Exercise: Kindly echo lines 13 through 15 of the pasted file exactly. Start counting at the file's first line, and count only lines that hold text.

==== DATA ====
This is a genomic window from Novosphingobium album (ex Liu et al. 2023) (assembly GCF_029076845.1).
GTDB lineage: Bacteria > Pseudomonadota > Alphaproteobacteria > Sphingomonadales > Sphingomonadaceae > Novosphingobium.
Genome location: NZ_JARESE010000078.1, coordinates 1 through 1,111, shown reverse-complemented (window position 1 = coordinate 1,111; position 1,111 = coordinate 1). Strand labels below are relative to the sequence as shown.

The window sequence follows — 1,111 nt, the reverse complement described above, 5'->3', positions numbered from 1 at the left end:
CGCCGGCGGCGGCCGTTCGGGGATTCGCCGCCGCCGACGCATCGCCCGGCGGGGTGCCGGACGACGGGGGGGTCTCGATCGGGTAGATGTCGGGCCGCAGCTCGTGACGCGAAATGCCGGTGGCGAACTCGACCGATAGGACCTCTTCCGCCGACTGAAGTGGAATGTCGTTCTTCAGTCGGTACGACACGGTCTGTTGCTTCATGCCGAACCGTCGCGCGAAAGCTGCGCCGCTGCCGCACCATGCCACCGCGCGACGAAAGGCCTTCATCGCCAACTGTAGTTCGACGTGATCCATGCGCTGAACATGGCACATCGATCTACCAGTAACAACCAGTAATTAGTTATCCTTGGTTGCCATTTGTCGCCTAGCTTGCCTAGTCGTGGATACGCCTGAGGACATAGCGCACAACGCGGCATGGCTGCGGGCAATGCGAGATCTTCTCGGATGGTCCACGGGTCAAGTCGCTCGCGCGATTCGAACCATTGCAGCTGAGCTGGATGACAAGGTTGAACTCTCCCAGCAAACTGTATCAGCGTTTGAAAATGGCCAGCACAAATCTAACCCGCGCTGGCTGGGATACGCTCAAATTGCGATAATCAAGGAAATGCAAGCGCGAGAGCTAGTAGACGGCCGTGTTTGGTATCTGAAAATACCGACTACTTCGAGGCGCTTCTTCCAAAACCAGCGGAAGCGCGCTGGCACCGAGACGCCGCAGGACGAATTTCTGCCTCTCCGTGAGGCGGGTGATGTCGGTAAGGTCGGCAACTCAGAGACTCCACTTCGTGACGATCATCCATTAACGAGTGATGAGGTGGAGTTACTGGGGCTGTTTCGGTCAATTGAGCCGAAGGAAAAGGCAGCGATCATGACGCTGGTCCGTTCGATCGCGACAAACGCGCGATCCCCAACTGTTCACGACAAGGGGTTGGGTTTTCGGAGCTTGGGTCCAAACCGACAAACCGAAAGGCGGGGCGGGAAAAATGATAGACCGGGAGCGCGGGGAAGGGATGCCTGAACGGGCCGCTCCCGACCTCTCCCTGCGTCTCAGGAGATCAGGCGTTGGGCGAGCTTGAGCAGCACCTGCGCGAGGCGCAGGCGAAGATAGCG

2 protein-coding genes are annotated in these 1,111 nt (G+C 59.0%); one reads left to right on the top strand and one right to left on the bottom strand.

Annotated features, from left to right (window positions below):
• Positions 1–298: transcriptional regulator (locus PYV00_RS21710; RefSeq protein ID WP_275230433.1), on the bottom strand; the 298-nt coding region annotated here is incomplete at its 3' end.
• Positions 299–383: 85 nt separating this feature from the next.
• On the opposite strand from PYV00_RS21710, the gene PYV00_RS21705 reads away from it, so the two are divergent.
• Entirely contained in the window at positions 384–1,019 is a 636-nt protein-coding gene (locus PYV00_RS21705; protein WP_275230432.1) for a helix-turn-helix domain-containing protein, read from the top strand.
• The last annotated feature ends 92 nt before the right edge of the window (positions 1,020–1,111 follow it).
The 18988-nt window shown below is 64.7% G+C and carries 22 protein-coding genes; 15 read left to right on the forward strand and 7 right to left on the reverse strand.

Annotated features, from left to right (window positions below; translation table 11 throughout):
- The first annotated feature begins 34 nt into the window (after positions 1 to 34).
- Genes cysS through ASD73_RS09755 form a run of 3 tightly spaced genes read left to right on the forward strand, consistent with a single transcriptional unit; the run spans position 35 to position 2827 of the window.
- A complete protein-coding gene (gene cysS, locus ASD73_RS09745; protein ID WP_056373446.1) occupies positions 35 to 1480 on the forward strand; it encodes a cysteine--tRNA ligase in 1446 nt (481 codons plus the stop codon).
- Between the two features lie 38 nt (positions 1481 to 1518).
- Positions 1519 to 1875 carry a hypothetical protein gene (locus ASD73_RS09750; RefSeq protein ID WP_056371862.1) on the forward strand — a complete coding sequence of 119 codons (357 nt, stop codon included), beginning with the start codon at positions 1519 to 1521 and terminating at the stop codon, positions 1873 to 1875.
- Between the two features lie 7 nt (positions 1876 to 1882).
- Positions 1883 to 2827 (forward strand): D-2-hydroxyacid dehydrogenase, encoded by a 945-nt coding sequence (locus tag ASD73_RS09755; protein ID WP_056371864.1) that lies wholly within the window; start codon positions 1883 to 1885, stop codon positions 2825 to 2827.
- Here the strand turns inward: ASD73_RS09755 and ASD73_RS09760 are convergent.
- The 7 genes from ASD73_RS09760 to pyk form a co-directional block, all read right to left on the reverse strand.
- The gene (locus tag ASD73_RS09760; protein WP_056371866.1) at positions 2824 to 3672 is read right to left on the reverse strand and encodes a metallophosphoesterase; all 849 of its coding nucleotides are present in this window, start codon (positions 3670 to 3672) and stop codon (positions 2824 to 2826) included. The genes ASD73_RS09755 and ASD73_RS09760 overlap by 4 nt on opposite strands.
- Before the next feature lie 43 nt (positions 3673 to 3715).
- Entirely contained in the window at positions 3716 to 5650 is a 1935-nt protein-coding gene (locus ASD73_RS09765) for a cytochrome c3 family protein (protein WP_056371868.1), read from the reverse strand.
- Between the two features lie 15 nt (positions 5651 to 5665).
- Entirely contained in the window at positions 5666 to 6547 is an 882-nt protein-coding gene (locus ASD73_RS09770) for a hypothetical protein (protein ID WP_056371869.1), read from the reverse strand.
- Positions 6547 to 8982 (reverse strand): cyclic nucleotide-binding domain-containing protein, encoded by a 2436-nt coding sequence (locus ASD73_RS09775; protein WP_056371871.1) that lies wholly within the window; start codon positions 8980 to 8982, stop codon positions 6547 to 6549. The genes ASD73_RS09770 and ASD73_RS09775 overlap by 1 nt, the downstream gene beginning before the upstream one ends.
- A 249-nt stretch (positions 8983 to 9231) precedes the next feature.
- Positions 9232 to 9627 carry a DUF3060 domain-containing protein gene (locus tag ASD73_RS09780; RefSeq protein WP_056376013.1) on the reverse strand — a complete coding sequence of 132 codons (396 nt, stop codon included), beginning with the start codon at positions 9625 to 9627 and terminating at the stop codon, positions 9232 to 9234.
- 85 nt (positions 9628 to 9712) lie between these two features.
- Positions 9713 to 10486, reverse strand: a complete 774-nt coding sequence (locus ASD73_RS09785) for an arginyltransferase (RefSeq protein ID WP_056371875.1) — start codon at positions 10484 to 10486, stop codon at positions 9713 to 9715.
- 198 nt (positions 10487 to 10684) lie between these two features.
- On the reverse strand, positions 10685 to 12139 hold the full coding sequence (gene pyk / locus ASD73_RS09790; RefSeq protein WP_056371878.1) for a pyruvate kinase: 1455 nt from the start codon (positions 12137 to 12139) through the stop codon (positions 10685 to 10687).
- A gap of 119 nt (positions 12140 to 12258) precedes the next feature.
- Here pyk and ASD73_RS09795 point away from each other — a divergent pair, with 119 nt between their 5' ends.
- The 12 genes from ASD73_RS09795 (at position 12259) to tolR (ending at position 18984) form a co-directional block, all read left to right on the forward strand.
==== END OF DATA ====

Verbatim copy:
The 18988-nt window shown below is 64.7% G+C and carries 22 protein-coding genes; 15 read left to right on the forward strand and 7 right to left on the reverse strand.

Annotated features, from left to right (window positions below; translation table 11 throughout):
- The first annotated feature begins 34 nt into the window (after positions 1 to 34).